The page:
If you’ve ever wished to see inside The Savoy Hotel without the thousand-pound price tag for a room, Viv has got you covered. Before diverting into Covent Garden, her walking tour escorts travelers along The Strand – one of the West End’s most famous roads – and into the foyer of this opulent hotel, where she introduces you to Kaspar the Cat (provided he isn’t otherwise engaged performing his very important duties.)

Kaspar is an Art-Deco sculpture of a lithe, black feline carved from the wood of a London plane tree. He was created to sit as the fourteenth guest at gatherings in the Savoy’s private dining rooms following the untimely death of a Savoy client, who just happened to be the first to leave his table of thirteen people whilst at the hotel, seemingly proving age-old superstition around the “unlucky” number 13 to be true.

When Kaspar’s services aren’t required in the dining rooms – where he has been known to lounge with a napkin around his neck as he is served the same courses as his human counterparts – he presides over the Savoy’s foyer. He has become something of a resident celebrity, and even had an on-site restaurant named after him at one time.

Soho Theatre Cabaret
Soho Theatre Cabaret. Photo from

Masked balls and all that jazz

The West End has always been London’s poster-boy district for entertainment and nightlife. Whilst the appearance of this culture might have changed from era to era, the lust-for-life spirit beneath it all has endured, and nowhere is this felt more palpably than in Soho.

In the 16th Century, Soho was a hunting ground used by the gentry for blood sports, popular forms of entertainment back then. By the middle of the 18th Century, lavish masked balls were among the newer forms of entertainment gracing the cobblestones, and Nic talks about these in detail on her tour. She tells the story of Teresa Cornelys, who was an entrepreneur, opera singer, dancer, and lover to many – including Casanova. Her masked balls at Carlisle House on Soho Square were known to be frequented by royals and politicians, as well as fashionable gentlemen wearing white wigs and face powder, known as macaronis.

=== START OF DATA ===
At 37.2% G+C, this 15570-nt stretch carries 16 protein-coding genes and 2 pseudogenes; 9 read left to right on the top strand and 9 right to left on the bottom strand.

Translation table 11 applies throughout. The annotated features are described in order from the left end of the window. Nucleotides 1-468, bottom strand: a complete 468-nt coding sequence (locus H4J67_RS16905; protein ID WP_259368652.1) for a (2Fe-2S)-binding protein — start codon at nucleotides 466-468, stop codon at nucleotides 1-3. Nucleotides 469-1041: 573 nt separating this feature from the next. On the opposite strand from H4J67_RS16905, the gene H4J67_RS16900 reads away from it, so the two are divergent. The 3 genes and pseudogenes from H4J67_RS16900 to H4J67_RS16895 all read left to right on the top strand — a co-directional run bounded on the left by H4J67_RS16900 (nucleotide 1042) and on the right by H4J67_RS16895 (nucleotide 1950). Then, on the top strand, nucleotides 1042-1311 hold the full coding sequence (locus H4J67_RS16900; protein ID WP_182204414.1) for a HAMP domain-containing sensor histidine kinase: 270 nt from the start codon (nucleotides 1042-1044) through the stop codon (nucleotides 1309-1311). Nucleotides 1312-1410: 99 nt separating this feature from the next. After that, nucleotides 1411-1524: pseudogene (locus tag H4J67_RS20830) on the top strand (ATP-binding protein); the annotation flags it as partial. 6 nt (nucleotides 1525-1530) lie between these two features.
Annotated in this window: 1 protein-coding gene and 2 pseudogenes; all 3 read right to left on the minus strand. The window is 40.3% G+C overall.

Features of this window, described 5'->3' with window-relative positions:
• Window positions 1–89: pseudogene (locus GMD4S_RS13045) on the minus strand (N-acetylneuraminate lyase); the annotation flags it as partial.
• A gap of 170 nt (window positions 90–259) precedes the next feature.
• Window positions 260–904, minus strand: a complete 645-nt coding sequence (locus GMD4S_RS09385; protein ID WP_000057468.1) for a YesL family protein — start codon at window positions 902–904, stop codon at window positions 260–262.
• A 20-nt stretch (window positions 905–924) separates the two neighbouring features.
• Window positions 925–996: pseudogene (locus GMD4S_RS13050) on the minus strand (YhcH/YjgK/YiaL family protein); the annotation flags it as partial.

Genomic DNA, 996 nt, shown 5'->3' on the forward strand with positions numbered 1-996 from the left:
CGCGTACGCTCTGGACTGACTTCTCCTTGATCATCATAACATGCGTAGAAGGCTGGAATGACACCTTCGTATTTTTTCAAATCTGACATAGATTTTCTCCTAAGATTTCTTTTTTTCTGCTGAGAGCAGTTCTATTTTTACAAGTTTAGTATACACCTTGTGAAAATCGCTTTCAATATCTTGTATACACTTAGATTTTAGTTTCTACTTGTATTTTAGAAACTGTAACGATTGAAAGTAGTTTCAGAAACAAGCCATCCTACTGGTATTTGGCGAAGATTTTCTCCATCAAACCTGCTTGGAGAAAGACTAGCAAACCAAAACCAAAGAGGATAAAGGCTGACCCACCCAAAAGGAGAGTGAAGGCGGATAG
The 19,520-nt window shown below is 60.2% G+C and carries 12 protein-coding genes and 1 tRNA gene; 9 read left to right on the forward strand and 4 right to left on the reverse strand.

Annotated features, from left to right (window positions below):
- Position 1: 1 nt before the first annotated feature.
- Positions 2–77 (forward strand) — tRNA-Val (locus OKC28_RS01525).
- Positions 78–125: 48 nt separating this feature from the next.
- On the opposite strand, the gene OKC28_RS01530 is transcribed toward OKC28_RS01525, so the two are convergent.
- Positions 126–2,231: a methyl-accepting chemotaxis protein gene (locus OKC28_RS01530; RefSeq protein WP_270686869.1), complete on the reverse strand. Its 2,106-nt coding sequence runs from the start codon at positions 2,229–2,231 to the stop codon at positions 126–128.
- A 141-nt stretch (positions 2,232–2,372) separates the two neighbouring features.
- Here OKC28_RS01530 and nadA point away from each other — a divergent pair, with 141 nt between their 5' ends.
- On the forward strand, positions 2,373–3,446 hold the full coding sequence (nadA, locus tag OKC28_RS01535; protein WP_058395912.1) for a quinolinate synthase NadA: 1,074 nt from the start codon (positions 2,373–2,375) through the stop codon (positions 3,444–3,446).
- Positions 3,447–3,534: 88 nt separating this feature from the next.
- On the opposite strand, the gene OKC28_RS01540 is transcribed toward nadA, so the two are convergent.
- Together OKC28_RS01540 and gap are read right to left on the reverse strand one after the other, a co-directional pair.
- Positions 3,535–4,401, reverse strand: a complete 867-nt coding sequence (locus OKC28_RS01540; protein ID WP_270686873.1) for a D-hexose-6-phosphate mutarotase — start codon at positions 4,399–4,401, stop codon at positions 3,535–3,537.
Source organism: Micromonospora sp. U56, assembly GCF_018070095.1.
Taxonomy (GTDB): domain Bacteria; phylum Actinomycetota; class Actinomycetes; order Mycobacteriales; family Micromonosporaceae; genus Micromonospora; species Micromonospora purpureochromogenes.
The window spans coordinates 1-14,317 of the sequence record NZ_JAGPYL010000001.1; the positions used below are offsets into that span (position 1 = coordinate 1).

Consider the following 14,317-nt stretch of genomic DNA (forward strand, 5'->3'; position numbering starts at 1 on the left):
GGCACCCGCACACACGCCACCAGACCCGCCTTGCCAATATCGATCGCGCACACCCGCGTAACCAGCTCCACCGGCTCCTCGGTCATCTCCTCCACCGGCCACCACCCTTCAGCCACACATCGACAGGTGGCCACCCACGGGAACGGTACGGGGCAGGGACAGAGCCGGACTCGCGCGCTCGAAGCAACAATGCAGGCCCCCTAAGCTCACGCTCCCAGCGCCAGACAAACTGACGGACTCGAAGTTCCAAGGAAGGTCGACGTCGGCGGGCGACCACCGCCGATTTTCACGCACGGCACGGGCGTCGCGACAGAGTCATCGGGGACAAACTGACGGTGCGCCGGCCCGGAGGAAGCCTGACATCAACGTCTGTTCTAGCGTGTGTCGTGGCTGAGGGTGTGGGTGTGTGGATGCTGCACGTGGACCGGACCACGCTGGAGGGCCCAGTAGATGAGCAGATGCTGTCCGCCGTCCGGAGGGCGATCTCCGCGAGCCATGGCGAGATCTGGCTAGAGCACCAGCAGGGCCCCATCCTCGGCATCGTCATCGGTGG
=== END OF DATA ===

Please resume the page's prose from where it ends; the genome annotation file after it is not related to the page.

In modern times, Soho and its surrounding area is renowned for theatre, comedy, cabaret, and jazz clubs like the eponymous Soho Theatre , Ronnie Scott's , and the Phoenix Arts Club , proving that although recreational tastes might have come a long way since the days of hare-coursing and courtesans, the West End is still the go-to place for a night on the town in London.

A place where everyone belongs

One of the greatest philosophers of our time, Paddington Bear, believes, “in London, everyone is different, and that means anyone can fit in.” And this could not be plainer to see anywhere than in the West End. From Old Compton Street to Chinatown and St. Giles to Seven Dials, the lifeblood of this neighborhood is its creativity, inclusivity, and open-door policy.

Nic says that she didn’t feel like her most authentic self until she moved to London, and Viv has no intention of ever leaving the city to return to her native Norway. People of all genders, sexualities, nationalities, races, and socio-economic statuses come to the West End and often find a sense of home that previously eluded them elsewhere. Regardless of which country, culture, or community you are from, you can be whoever you want to be here.

If this has left you longing to know more about the West End’s eclectic inhabitants, gripping stories and hidden gems, book onto our Unseen Tours of Soho and St. Giles with Nic and Covent Garden with Viv.